Your Corner Wrench: It pays to shop around for tires

Tires are the single largest maintenance item for our cars, so here are a few pointers to ensure you're getting the best price

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We’ve known for years that tires have long belonged on the death-and-taxes list of inevitability. For the overwhelming majority of us, tires represent the single largest maintenance item for our rides; the marketplace is chock full of choices and in most communities, consumers also have plenty of retailers to choose from. What else could we need? How about available manufacturer-suggested pricing on tire-makers’ websites? They’re pretty much nonexistent and without them, how do we know if we’re getting a deal?

First, consider that there are about as many ways of pricing a tire as there are tire shops. Some retailers don’t mark up their rubber one single cent, hoping that they can achieve incremental sales to you when they have your vehicle on the hoist with the wheels off. These shops will, at the very least, try to sell you a wheel alignment when you purchase new tires, arguing that it’s a good way to protect your investment and achieve maximum lifespan. And they’re not totally wrong — by the time your ride needs a new set of boots, it’s possible the suspension settling a few winter curb kisses have necessitated the need to verify the steering specs.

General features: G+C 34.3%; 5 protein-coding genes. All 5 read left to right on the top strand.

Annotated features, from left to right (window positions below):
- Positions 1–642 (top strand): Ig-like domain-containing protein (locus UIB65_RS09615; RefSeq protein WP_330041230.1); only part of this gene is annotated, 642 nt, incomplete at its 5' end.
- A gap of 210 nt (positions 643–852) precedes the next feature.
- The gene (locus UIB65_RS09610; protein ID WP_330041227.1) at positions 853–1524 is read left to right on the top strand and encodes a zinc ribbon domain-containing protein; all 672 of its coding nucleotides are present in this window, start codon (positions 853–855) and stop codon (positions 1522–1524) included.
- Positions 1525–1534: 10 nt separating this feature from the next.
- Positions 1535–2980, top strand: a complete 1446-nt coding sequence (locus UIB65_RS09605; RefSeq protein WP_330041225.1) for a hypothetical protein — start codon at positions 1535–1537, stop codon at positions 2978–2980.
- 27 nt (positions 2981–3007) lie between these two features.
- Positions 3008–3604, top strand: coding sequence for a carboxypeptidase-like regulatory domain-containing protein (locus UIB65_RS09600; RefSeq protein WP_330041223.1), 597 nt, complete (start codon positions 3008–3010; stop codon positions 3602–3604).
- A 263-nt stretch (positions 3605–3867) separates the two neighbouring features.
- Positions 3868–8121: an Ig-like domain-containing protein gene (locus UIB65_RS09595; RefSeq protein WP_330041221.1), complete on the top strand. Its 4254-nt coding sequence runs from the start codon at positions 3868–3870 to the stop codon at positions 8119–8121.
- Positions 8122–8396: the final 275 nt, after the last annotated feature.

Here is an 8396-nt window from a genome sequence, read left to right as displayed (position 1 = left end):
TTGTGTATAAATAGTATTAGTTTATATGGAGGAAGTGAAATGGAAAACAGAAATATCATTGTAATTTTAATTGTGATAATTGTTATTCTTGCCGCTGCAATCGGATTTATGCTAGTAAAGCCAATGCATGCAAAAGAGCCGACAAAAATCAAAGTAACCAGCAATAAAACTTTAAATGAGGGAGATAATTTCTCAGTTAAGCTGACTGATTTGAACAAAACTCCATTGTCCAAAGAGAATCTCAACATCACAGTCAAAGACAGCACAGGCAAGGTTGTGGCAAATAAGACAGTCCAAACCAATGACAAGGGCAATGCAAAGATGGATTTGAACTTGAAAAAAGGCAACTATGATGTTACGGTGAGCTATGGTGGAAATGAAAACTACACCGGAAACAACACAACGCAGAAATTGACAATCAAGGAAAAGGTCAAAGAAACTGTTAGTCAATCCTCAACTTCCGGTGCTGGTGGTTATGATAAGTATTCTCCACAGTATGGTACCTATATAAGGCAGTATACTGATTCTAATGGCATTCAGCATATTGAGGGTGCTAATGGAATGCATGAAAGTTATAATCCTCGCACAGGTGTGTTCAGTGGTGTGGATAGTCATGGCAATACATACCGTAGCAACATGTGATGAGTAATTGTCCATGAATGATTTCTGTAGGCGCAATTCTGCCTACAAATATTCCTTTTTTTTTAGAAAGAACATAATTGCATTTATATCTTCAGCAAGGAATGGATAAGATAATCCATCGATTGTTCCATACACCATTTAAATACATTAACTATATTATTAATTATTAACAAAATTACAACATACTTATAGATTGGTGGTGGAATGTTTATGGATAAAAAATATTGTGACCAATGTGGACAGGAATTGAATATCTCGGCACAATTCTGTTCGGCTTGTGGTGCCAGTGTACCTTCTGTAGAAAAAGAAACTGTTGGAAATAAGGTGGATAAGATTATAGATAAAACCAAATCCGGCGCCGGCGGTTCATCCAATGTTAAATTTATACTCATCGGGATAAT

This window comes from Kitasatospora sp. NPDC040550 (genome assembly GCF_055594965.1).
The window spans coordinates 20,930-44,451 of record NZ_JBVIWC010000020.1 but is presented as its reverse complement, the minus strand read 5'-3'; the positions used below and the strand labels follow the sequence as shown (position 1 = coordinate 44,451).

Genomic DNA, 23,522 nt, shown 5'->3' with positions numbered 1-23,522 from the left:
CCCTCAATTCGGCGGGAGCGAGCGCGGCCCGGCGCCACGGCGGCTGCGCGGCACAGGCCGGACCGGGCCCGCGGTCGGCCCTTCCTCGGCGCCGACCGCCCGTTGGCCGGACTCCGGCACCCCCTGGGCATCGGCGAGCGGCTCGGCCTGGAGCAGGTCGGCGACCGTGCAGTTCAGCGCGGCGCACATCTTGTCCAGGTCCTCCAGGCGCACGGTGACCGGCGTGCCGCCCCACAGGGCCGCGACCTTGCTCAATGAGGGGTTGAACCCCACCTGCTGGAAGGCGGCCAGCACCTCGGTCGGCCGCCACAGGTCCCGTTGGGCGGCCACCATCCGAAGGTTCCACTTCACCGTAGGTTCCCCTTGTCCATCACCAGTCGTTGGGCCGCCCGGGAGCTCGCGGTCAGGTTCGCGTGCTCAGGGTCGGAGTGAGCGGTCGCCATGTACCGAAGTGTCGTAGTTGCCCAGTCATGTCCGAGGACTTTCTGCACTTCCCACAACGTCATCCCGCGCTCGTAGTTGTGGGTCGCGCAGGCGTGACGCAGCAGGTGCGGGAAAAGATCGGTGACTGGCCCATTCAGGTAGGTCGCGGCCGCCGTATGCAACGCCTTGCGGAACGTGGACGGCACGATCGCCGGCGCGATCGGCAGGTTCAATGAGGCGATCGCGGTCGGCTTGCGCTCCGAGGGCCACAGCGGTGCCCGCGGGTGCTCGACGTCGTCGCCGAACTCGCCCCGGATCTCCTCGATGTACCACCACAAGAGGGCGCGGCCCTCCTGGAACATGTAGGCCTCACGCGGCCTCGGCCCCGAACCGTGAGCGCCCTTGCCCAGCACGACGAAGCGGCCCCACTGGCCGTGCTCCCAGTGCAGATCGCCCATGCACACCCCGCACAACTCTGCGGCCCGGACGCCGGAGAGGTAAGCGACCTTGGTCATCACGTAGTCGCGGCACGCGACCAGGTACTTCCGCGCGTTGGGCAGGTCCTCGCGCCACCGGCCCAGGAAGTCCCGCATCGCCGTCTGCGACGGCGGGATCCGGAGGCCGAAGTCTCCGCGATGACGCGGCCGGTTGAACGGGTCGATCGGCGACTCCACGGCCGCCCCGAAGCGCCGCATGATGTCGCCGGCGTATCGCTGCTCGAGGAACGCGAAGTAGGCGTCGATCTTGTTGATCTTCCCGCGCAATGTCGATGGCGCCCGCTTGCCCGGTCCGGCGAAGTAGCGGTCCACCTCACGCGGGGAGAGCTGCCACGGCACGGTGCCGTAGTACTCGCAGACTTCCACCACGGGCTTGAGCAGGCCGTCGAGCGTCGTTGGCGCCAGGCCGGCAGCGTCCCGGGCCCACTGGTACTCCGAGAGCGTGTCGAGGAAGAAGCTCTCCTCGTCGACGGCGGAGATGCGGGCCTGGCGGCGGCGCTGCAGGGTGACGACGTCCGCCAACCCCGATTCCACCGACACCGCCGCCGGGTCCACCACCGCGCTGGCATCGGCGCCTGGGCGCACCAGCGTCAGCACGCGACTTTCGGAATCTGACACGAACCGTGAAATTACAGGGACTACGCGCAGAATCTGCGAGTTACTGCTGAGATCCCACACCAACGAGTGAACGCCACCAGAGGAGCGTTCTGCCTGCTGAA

Some shops offer minimal markups in the range of five to 10 per cent and include lifetime rotations at no extra cost. Again, this is a cheap and effective way to achieve your loyalty so the shop can suggest other maintenance and repairs. The normal markup on auto parts is in the 30 to 40 per cent range, but tire sales are so competitive, very few garages ever attempt to earn this type of profit.

Generally, regional and national chains usually operate with a fixed profit margin on their tires. Yes, it can be higher than what certain smaller, independent shops apply, but shoppers in these larger centres often benefit from their lower acquisition costs due to their massive volume purchases.

Once you’ve selected a particular tire, make sure you get the correct product code or part number before calling around for quotes. Goodyear, for instance, markets several distinctly different tires under the Wrangler name — with the correct product code, you’ll be able to compare apples to apples.

Finally, ask about road-hazard warranty. This used to be a mainstay of tire retailers, but has pretty much disappeared. It can provide some financial relief if a tire is rendered useless due to a severe puncture or blow-out; some still offer such warranties, and others will provide it at a modest cost. If you regularly drive on less-than-ideal road surfaces — and here in Canada, who doesn’t? — it can be very worthwhile.

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